I'm a bi trans girl from the SF Bay area, work in a large tech company. I was born in Mexico, learned English in LA and Texas, loved my time in Oregon, and did not love winters in Germany.

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@kandyelmo I basically just stopped posting things to my aviation acquaintances. Y'all have been my queer outlet. Y'all and my household discord.

There's a reposter that reposts my messages from here, but whatever.

And with that, my twitter account is deleted.

There is actually a benefit to HDR on displays with low brightness, btw. Regardless of how bright or dark a display can be, the resolution of, say, a gradient from light to dark, provides clear benefits. The reduction of visible banding and dithering, for one.

I actually think Root is fairly easy to explain and get into, having done the teach just the other day. Most of the complexity comes in each faction's specific behaviors, which are written down on their player boards. Explain conflict, how to win (get 30 points) how the shared cards work, and then point at the board "Read your board for the rest"

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Another thing I like about some older games? Fewer rules.

When you could explain all the rules in just a few minutes and get right into the game, that game was amazing.

That's something Return to Dark Tower does really well. The game is fairly easy to understand, and most of the complexity is in the app.

@prehensile It's more of a re-release, but YEAH. It's so good. They basically updated the pieces, but kept the game untouched.

@chimerror Notably: The attention of the community isn't on them. If the game doesn't have 954 miniatures and a 3" thick rule book, it doesn't break the top 10 on BGG, and thus people don't talk about it.

Games that are simpler and focus on fun are less popular.

Heroquest is *STUPID.* It's move around, roll dice to win, and check for traps occasionally. It's extremely brainless. And yet it is SO MUCH FUN.

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Playing board games from the 1980s, whether it's a straight remake like Heroquest, or a remaster like Return to Dark Tower, reminds me of a time when board games were less about challenge and conflict and more about fun.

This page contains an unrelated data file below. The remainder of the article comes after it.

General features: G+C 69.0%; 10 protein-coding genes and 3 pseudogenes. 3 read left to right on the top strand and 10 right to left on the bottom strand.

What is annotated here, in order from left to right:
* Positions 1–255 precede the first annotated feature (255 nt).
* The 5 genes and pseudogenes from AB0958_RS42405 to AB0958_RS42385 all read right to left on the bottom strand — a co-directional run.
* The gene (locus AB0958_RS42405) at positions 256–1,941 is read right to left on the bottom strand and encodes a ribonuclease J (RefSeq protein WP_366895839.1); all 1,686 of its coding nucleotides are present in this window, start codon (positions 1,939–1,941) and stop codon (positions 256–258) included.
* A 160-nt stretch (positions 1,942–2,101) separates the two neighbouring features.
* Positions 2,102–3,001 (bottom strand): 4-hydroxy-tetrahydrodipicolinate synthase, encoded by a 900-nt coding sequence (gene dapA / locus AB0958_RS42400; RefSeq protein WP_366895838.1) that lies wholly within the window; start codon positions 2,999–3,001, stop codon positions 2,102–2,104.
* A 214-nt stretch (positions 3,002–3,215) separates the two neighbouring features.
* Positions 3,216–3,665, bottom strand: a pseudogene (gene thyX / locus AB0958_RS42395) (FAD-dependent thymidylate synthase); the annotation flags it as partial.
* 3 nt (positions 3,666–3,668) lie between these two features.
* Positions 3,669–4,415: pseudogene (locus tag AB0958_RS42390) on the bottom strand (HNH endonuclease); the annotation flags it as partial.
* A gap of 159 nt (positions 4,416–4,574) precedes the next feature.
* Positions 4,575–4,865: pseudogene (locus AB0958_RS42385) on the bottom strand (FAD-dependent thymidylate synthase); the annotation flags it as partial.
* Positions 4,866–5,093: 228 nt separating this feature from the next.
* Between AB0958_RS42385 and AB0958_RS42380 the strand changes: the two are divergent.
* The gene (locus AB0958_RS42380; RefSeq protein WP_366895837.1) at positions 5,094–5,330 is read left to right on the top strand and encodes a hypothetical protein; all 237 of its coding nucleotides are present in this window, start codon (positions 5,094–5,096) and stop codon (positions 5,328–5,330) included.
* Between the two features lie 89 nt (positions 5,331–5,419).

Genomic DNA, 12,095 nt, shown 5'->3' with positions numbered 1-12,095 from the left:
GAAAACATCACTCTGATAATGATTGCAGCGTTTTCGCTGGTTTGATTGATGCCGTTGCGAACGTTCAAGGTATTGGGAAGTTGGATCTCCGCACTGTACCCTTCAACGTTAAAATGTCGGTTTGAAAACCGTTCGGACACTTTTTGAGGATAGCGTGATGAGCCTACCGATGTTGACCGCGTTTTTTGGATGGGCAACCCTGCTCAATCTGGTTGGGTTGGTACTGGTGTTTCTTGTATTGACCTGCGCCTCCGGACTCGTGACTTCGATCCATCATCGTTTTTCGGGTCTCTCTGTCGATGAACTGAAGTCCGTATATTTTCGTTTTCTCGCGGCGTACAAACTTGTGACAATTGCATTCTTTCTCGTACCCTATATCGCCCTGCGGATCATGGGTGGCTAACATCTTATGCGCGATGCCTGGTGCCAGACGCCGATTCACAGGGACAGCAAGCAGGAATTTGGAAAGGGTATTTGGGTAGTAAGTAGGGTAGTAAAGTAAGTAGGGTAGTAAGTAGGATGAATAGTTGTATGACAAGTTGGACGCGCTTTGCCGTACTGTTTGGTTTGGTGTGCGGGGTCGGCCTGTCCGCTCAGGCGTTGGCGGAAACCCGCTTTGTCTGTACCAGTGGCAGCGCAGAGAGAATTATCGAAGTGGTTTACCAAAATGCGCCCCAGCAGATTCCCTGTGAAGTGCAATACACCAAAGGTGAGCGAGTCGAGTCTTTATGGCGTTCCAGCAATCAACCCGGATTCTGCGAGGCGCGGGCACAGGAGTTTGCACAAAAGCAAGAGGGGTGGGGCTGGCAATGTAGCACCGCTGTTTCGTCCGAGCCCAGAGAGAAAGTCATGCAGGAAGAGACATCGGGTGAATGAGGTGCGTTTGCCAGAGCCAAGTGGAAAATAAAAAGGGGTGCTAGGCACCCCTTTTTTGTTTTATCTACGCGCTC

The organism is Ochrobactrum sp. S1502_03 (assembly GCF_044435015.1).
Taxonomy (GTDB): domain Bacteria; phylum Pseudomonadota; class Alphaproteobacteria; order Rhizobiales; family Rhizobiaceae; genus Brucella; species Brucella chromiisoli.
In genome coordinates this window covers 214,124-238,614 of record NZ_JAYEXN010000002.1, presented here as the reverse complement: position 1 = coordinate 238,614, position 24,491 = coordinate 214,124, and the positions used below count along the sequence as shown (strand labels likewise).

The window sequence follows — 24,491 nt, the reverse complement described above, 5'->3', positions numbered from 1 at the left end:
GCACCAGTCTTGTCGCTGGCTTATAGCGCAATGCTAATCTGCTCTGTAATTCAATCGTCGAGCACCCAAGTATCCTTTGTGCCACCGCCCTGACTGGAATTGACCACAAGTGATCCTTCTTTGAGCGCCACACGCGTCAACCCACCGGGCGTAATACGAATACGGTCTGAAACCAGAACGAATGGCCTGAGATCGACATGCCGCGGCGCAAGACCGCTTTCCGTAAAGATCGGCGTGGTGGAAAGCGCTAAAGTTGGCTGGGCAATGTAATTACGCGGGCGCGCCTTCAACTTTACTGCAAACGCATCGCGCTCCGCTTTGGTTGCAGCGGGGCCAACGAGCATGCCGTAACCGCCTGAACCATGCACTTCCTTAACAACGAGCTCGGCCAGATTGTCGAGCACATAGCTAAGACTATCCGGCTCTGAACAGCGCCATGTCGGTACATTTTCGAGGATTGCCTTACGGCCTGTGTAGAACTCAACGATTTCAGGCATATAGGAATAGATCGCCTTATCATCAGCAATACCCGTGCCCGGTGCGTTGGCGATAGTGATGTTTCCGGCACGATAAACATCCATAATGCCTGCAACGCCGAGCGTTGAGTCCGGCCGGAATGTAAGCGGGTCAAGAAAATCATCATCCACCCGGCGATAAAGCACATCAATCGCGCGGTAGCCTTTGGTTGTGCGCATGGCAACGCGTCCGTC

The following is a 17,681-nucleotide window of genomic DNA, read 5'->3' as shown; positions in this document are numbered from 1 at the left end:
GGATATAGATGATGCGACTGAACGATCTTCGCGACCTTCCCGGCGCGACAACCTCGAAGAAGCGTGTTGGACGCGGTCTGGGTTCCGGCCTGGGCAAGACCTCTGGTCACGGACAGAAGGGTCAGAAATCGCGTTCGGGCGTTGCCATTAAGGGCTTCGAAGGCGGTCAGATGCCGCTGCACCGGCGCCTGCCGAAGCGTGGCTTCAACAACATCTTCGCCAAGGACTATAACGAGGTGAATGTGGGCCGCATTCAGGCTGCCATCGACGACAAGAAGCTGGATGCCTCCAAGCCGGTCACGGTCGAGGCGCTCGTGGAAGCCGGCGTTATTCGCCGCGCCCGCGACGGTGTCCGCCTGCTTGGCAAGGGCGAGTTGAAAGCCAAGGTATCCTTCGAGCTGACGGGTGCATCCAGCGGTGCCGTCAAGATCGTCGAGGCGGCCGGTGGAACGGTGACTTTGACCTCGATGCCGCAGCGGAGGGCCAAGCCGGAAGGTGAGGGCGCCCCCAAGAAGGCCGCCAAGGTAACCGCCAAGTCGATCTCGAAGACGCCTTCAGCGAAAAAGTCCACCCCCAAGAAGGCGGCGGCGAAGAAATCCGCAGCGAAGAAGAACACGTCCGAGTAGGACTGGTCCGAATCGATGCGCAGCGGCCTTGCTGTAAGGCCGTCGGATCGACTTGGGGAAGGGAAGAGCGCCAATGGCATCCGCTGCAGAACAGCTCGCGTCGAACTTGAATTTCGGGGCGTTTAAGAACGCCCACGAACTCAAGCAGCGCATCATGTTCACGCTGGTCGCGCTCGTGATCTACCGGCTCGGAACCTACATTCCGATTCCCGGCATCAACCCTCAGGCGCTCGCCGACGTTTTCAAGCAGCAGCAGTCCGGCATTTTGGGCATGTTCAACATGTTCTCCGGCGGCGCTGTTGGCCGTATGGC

Like, I really enjoy solving board game puzzles, FOR SURE.

But it's so nice when a game focuses on just being *fun* instead of being challenging or puzzly or intricate.

Back then, games appealed to kids. Nowadays, everyone wants super complicated things.

To do this without an app, you'd need a ton of decks of cards to randomize enemy behaviors and events.

Basically, like an event deck, a dungeon deck, a deck for each monster, a deck for each companion, a deck for each villain, etc.

It'd be a lot of card draws and such that really wouldn't have a lot of value.

The app just does a lot of virtual card draws for you. In fact, many of the things are actually conceptual virtual cards, keeping the game grounded as a board game.

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In terms of app based games...

I didn't really like how Descent: Legends of the Dark felt like a video game that happened to have some board game pieces associated with it.

X-com did it pretty well, but used real-time play to keep the game speedy.

This one, I think, really gets it right. The app basically handles all of the complex work of the enemies and events, while you handle your cards and whatnot yourself.

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I got to play an absolutely amazing board game last night. "Return to Dark Tower" is an absolute dream of a game.

The game itself has elements of the board games Pandemic, X-com, and Talisman.

It's this coop game where you wander around the board completing quests and cleansing corruption.

It's connected to this electronic tower and iPad app, but they make it work really really well.

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Pandora Parrot's choices:

Beach City

Beach City is our private beach-side sanctuary for close friends and awesome folks. We are various flavors of trans, queer, non-binary, polyamorous, disabled, furry, etc.